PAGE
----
A main theme of Bruner’s Constructivist theory is learning is an active process that builds on the learner’s previous experience and knowledge, the learner is “constructing” knowledge. (David, 2014). Constructivism is a bottom up approach, always adding new knowledge that when combine with existing knowledge opens up opportunities to see new possibilities. This theory posits that learning is an iterative process of thinking, reflecting, and rethinking done in collaboration with an instructor and peers. (Sadera, O’Neil, & Gould, 2014).

PBL theory uses the principles of Constructivist theory with the addition of a problem as the central focus or trigger for learning. The problem stimulates questions, the search for new information, individual reflection, group dialogue and ultimately a greater understanding of the problem. (Dolmans & Gijbels, 2013; David, 2014). Four phases make up the PBL process. During the first phase students are introduced to the problem and as a group identify learning needs. The students engage in self directed learning activities during phase two. The group comes back together for phase three when learners share their individual learning. During the fourth phase the gathered information is summarized and used to develop a solution to the problem. (Sadera, O’Neil, & Gould, 2014).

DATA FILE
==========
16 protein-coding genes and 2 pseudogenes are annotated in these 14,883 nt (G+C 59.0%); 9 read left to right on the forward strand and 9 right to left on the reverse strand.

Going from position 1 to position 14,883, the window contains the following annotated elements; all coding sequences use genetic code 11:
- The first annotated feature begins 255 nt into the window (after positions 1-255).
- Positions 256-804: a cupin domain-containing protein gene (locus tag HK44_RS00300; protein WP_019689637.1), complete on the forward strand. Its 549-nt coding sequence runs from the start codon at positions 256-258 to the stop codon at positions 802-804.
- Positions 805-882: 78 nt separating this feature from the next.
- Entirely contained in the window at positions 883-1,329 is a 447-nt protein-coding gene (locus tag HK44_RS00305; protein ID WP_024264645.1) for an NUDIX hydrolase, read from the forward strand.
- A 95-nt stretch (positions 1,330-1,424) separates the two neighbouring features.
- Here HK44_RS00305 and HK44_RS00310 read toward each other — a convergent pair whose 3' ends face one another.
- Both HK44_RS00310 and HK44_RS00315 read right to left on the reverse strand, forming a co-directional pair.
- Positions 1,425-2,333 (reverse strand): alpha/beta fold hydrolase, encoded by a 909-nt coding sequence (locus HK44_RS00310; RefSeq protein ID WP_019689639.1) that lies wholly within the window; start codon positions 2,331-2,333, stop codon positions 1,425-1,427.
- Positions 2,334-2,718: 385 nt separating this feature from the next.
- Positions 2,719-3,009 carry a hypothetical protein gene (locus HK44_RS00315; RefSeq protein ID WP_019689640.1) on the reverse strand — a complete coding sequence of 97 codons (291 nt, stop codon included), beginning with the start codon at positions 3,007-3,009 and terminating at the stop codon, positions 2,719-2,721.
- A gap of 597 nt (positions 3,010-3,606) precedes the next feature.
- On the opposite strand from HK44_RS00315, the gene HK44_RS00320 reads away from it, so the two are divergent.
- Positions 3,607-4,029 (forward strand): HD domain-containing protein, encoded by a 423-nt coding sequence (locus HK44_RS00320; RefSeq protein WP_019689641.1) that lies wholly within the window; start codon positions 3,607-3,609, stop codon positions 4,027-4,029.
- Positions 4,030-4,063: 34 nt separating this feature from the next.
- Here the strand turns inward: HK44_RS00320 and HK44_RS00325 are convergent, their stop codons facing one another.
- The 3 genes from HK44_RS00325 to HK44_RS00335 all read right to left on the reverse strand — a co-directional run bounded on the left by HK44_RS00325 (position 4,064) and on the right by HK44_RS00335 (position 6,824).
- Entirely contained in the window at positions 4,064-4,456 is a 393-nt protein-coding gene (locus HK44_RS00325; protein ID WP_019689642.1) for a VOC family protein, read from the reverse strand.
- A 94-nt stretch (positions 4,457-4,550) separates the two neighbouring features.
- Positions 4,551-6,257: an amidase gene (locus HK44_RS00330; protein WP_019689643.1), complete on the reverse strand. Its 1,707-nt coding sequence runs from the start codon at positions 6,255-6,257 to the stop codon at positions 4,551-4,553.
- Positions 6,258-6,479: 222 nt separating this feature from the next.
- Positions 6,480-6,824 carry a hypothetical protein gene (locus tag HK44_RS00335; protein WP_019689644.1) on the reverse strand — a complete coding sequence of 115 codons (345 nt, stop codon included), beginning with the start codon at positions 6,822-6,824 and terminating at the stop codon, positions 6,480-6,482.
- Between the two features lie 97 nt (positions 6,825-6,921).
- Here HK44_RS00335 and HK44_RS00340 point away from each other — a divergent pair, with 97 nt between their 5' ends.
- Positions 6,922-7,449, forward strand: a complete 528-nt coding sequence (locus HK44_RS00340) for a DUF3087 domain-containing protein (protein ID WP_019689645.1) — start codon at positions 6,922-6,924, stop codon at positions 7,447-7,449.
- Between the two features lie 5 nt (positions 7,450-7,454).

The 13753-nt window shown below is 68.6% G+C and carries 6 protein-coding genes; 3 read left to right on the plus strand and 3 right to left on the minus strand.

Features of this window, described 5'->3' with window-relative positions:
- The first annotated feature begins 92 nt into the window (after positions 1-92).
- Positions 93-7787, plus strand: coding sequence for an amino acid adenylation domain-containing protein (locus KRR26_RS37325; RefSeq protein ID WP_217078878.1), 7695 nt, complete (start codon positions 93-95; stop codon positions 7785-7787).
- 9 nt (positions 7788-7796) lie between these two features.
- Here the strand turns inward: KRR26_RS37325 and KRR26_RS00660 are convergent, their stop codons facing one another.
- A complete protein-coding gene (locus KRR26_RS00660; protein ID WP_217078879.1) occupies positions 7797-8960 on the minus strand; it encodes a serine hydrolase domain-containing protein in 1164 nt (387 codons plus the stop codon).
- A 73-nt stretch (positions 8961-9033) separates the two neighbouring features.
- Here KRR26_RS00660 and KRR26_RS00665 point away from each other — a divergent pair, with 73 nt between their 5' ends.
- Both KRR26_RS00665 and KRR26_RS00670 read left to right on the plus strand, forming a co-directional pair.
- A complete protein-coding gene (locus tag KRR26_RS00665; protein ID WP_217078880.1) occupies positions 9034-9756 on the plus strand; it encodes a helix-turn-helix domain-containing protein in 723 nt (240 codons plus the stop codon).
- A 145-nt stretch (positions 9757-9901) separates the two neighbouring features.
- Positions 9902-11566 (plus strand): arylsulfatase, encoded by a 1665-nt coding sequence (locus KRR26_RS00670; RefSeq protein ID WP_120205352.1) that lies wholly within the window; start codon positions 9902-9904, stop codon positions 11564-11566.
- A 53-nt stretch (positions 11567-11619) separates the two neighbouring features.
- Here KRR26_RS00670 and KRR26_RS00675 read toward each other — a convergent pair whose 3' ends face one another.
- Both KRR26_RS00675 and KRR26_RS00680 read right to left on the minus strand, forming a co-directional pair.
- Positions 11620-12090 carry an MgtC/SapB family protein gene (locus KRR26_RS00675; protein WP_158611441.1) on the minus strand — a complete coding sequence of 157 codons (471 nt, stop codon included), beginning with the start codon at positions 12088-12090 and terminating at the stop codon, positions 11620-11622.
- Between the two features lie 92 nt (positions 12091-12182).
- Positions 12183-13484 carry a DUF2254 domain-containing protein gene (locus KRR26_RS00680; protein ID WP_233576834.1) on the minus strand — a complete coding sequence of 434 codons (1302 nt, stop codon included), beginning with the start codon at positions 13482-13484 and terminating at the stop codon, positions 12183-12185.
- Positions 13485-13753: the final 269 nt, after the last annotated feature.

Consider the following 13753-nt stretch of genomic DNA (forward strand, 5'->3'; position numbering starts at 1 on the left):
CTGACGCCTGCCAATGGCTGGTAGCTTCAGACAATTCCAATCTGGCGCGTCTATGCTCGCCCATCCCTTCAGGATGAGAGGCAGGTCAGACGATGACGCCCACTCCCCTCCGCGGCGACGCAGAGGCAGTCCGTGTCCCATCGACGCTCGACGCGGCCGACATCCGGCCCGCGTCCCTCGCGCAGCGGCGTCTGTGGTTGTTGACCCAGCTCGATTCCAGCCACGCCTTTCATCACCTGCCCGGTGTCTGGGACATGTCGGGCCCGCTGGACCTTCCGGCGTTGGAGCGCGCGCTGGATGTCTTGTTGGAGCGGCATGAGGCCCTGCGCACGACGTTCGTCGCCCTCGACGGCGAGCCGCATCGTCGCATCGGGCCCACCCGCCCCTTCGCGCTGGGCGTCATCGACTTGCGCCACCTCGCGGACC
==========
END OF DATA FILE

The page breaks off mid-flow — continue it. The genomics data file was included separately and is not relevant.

References

Berry, R., Borenstein, J., & Butera, R. (2013). Contentious problems in bioscience and biotechnology: a pilot study of an approach to ethics education. Science & Engineering Ethics, 19 (2), 653-668.

David, L. (2014). Constructivism, in Learning Theories. Retrieved on February 17, 2014 at https://www.learning-theories.com/constructivism.html.

David, L. (2014). Problem-based learning (PBL), in Learning Theories. Retrieved on February 14, 2014 at https://www.learning-theories.com/problem-based-learning-pbl.html.